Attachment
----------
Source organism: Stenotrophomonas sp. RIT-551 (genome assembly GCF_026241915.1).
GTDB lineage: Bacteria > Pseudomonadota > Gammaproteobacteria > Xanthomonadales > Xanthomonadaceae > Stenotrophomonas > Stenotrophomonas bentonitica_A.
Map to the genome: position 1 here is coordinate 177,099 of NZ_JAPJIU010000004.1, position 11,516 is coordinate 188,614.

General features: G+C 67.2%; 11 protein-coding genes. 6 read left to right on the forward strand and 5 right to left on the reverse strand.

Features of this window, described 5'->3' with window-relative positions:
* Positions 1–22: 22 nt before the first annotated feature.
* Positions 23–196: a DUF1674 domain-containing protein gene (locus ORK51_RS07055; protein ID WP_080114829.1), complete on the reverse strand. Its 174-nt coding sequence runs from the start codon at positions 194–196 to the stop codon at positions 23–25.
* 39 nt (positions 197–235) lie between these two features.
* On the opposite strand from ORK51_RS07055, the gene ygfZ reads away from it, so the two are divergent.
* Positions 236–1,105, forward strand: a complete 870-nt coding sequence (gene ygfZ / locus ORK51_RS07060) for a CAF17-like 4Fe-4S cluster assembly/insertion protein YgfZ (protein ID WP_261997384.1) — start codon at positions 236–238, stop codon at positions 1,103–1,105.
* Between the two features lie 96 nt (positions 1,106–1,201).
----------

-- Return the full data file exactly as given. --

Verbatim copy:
Source organism: Stenotrophomonas sp. RIT-551 (genome assembly GCF_026241915.1).
GTDB lineage: Bacteria > Pseudomonadota > Gammaproteobacteria > Xanthomonadales > Xanthomonadaceae > Stenotrophomonas > Stenotrophomonas bentonitica_A.
Map to the genome: position 1 here is coordinate 177,099 of NZ_JAPJIU010000004.1, position 11,516 is coordinate 188,614.

General features: G+C 67.2%; 11 protein-coding genes. 6 read left to right on the forward strand and 5 right to left on the reverse strand.

Features of this window, described 5'->3' with window-relative positions:
* Positions 1–22: 22 nt before the first annotated feature.
* Positions 23–196: a DUF1674 domain-containing protein gene (locus ORK51_RS07055; protein ID WP_080114829.1), complete on the reverse strand. Its 174-nt coding sequence runs from the start codon at positions 194–196 to the stop codon at positions 23–25.
* 39 nt (positions 197–235) lie between these two features.
* On the opposite strand from ORK51_RS07055, the gene ygfZ reads away from it, so the two are divergent.
* Positions 236–1,105, forward strand: a complete 870-nt coding sequence (gene ygfZ / locus ORK51_RS07060) for a CAF17-like 4Fe-4S cluster assembly/insertion protein YgfZ (protein ID WP_261997384.1) — start codon at positions 236–238, stop codon at positions 1,103–1,105.
* Between the two features lie 96 nt (positions 1,106–1,201).